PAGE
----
The last man was more cautious and only stood grinning, gun in hand, as he watched Lily gauge her wound. When she looked up a moment later, he straightened his arm and looked down through the gun's sight at her.
Lily exploded forward as the gun went off a second time.
Before she realized the second bullet had punctured her clothing and drawn blood, she was in front of the remaining guard and sent a roundhouse kick towards his hand. It knocked the gun out of his grasp and into the grass a few feet away.
Then Lily felt the searing warmth of the slug in her arm.
The man closed his hand into a fist and twin blades, each almost two feet long, sprung from a hidden recess in his arm. He swung them in an arc toward Lily and she fell back. He tried to slash her a second time, but she put up a restraining hand and tried to twist the man's arm so that his forward momentum would carry the bulk of his body past her while she pinned the arm behind his back.
But the man's limb had been modified beyond the pair of rippers. The shock of the blow, catching it, caused Lily's hands to go numb. She stumbled backwards, nearly falling into the grass.
The man came forward as the solo dug into a pocket. When he swung again, Lily caught the arm, this time allowing herself to be carried along with the strike. She touched a thick metal plate to the man's flesh. There was an intense squeal as the device released an electromagnetic pulse into his cyberware.
The man broke off contact, his arm cocked at a fourty-five degree angle. He frowned and tried to swing again. But his shoulder was frozen in place and the blow did not go far. Lily smiled as she planted a kick in his midsection. And then another.
Trained in the use of firearms and his cybernetic weaponry, the last guard was no match for Lily's martial arts skills as she rained blows down upon him. Soon he retreated to the patio, where a snap kick to his head jarred him into unconsciousness.
Panting, Lily thumbed the lock to the sliding glass door and after it processed an implanted command from Byron, opened obediently. She peered into the dim interior for more security personnel, but found none.
Lily whirled, dove to the side, as the man who had fallen into the pool tried to bring part of a deck chair down on her head. She drove a kick into his stomach and he stumbled backwards. Before she could press her advantage, the sliding glass door flowed silently shut.
The guard, dripping onto the patio, charged forward, his makeshift club raised.
There was a flash and a crackle as he contacted the electrified frame of the door. Then her fell away, his vital organs charred by the deadly current the house's security system routed through the door's lock and edges.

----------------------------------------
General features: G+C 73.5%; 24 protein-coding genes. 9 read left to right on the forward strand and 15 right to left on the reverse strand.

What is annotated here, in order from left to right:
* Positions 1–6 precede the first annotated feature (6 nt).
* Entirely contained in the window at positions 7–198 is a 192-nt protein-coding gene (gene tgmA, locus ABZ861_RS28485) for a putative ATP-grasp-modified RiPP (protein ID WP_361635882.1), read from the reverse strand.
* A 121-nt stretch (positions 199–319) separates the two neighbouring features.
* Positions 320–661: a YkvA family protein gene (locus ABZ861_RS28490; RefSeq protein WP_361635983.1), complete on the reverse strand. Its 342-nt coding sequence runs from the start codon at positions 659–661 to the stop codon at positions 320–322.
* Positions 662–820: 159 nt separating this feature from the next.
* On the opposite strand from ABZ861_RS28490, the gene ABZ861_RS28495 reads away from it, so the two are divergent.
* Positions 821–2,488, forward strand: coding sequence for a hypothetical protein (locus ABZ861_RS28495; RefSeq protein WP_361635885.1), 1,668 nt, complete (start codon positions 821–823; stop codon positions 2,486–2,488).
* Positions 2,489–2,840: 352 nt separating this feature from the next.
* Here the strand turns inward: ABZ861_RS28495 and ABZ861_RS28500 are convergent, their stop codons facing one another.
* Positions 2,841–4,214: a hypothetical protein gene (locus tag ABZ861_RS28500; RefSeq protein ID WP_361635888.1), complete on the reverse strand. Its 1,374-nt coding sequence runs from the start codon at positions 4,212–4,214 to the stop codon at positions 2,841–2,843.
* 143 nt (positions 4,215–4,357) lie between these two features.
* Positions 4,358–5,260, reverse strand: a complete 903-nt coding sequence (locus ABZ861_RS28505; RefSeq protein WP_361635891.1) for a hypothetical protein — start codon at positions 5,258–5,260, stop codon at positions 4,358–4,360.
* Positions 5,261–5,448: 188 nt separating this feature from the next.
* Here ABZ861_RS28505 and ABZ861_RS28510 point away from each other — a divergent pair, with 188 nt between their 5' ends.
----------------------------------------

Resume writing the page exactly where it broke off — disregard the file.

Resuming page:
Byron chuckled in his sister's ear. "Why don't they make these people take aptitude tests?"

The house was full of darkness and dim shapes, the afternoon sun held at bay by heavy blinds and tinted windows. Lily moved cautiously in it. There was a computer on the bar that flickered to life as the solo approached its position. The perfect face of Byron's ICON peered out of it. "I've sealed the house against any further unwelcome guests. Changed the codes, too."
"Good," whispered Lily. "Where's the boy?"
The ICON frowned from behind the looking glass. "As near as I can tell, he's upstairs in the master bedroom." Lily's stomach clenched itself into a knot, willing his current location not to be a sign of what his captivity had been like. "There's a flight of stairs to your right."
Lily located it quickly and padded up the steps, her arms held at ready and slightly away from her body. She was still high on adrenaline. The corridor at the top of the stairs was empty save for closed doors.
"Which end?" Lily asked her invisible brother.
"The south end," he said in her ear. "There's a security system - I've disabled it. I can't find any off system security listed on the floor plans, but that doesn't mean its not there. Watch out, okay?"
Lily moved slowly forward, one step at a time, until she was standing before the heavy closed door of the master bedroom. The keypad lock near its knob blinked green. The solo ran her gaze around the frame looking for laser eyes and receptor sites, but there were none she could see. She waved a hand in front of the door to check for motion detectors, the bulk of her body flat against the wall, but there was no sign of any.
Taking a breath, she forced the door open.
"Our guest is finally here," said a rich voice from the depths of the bedroom.
The bedroom was divided into two distinct areas. One had a great bed, with a thin figure sprawled unconscious over it, with a wall of carved dressers and wardrobes. The other area consisted of a desk, chair, and sofa. There was a grossly overweight man sitting behind the computer at the desk and a young Asian lady sat rigidly on the sofa.
"Do come in," said the man, his great jowl moving as he spoke. "Your friend in my computer system is skilled, but even he cannot disable security camera not hooked into said system. I've been watching your progress - impressive."
Lily glanced over at the figure on the bed. It was impossible to tell its the sex and age at the current distance, but the height and apparent weight would approximately that of the boy. If it was him, the next question would be was he still alive...
"Ah, the boy." The man tapped at the keys of the computer in a distracted manner.
Lily moved into the room cautiously. Her senses were strained, trained in a wide circle around her body. She listened to herself breathing heavily, felt the throb of her wound. She looked at the figure's chest, hoping to catch it rising and falling.